Analysis of David Fleming’s City of Rhetoric Introduction
Combining a detailed history of Chicago’s troubled northwest corner and the several, major demographic shifts the area faced, David Fleming evaluates the relationship between Chicago’s low-income, African-American community and the spatial imbalance the community encountered throughout the 20th century in his book City of Rhetoric. Focusing on the Cabrini Green Homes, a housing project funded by the city in 1941, Fleming paints the picture of a struggling community living under the poverty line, displaying the Cabrini Green Homes as the epicenter of penury and evolving demographics in Chicago’s rough, northwestern corner. As the area surrounding the Cabrini Green Homes became increasingly vitiated by extreme poverty and crime that encompassed the neighborhood in the mid-20th century, the city stepped in, attracting ideas of gentrification and revival for this piece of Chicago. Following the introduction of this idea of revival, Fleming details the three very different proposals that faced the community in the late-20th century. As Fleming works to help readers visualize this troubled corner of Chicago, he places emphasis on the demographic shifts that detailed the evolving, racial composition of the neighborhood and the three visions that factored into this new idea of gentrification for this area of Chicago.
Beginning in the mid-19th century, large numbers of Italians began populating the areas surrounding the Cabrini Green Homes. Following the Italians, the second great migration, detailing the northern migration of african-american communities in the south, took effect, as the area became increasingly crowded with lower-income minorities. By the 1960’s the neighborhood was predominantly african-american, as Fleming explained how the change created racially-focused tensions while adding a sense of cultural vibrancy to the region. This change seemed key, in Fleming’s eyes, as racial tensions paired with the sense of cultural vibrancy was seen to characterize the neighborhood for the coming decades. In addition to this idea, Fleming places emphasized idea that the several demographic shifts worked to shape the complications the region faced, such as the issue of spatial imbalance, connecting the future of area to the changes of racial composition within the community. Fleming continued to detail the ways the change of demographics impacted the region, citing the 80’s as a time of violence and economic disparity, prompting the city to take action and revive the struggling community located in Chicago’s troubled northwest corner.
As violence, extreme poverty, and high unemployment began to impact the area surrounding the Cabrini Green Homes, the city of Chicago was seen to step in and take an interest in improving the region. While affordable housing shortages and assistance cuts took effect, three proposals, presented in 2000, focused on the revival of the neighborhood. One proposal included disseminating the predominantly african-american community into the six county metropolitan area, attempting to prevent the isolation and concentration of one race in urban ghettos. The second proposal included reviving the inner-city itself, inviting higher-income earners to the area in order to create a mixed-income community. The third and final proposal included focusing on the existing community, attempting to empower the mostly female-headed families already living within the Cabrini Green Homes. Fleming details just how diverse the three proposals are, citing demographic and economic differences as the main characteristics that differentiate the proposals. This detailing is significant, as it deals with the very future of those living under the poverty line within this troubled corner of northwest Chicago. Fleming then connects the troubled past and uncertain future of the neighborhood to the world in which we live in, suggesting that the rebuilding process, present in the neighborhood during the start of the 21st century, is one that we could apply to our own world. Adding a sense of unity and hope for the future, Fleming visualizes the reconstruction process for readers, connecting the situation to the outside world.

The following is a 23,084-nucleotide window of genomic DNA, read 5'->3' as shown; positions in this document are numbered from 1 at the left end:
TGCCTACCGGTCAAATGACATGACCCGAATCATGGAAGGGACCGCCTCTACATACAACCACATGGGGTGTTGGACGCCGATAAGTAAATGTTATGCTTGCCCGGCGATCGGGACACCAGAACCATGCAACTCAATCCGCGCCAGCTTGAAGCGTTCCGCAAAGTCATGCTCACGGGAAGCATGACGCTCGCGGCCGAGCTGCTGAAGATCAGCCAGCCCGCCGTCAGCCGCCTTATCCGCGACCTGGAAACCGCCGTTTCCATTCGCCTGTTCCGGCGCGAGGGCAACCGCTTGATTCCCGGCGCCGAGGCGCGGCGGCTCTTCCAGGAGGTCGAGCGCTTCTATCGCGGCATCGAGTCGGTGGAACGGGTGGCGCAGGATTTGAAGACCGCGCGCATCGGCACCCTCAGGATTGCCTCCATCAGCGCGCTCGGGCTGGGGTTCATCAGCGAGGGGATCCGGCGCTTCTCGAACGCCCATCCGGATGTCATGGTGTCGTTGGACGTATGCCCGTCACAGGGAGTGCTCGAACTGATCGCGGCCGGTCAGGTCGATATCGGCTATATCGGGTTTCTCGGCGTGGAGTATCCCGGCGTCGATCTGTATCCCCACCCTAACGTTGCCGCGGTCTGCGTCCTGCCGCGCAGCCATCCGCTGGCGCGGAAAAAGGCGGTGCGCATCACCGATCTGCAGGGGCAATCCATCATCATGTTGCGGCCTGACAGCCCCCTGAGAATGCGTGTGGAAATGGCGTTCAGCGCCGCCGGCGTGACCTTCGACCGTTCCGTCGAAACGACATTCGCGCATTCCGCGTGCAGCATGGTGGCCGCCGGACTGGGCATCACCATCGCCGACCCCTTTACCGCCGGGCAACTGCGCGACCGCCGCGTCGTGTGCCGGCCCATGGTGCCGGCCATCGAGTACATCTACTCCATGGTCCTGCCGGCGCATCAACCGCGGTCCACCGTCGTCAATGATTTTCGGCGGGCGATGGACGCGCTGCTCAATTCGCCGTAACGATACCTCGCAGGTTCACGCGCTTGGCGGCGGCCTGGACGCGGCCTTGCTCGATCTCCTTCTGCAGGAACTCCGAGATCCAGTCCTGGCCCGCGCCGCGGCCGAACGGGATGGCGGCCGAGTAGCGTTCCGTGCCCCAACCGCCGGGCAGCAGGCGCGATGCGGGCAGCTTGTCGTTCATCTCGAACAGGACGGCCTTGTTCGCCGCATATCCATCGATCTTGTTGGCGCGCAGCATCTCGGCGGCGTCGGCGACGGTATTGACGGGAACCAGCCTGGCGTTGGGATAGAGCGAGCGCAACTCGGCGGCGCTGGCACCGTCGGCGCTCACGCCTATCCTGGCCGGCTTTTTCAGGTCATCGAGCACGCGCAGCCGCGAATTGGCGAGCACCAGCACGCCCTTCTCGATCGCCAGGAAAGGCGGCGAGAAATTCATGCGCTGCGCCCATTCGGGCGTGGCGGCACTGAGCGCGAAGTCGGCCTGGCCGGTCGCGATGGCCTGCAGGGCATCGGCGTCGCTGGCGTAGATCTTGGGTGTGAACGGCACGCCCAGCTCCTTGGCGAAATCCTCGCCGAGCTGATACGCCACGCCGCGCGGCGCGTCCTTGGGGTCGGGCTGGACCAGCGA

Throughout the Introduction in David Fleming’s City of Rhetoric, Fleming is seen to effectively detail the history of the troubled northwest corner of Chicago while successfully displaying the relationship between Chicago’s low-income, African-American community and the spatial imbalance that occurred. By placing emphasis on the demographic shifts and the three visions that factored into this new idea of gentrification, Fleming worked to help readers visualize the situation more precisely, connecting readers to the hardships that faced the area surrounding the Cabrini Green Homes.
The End of Cabrini Green. Digital image. Content.Time. Time, n.d. Web. 20 Sept. 2016.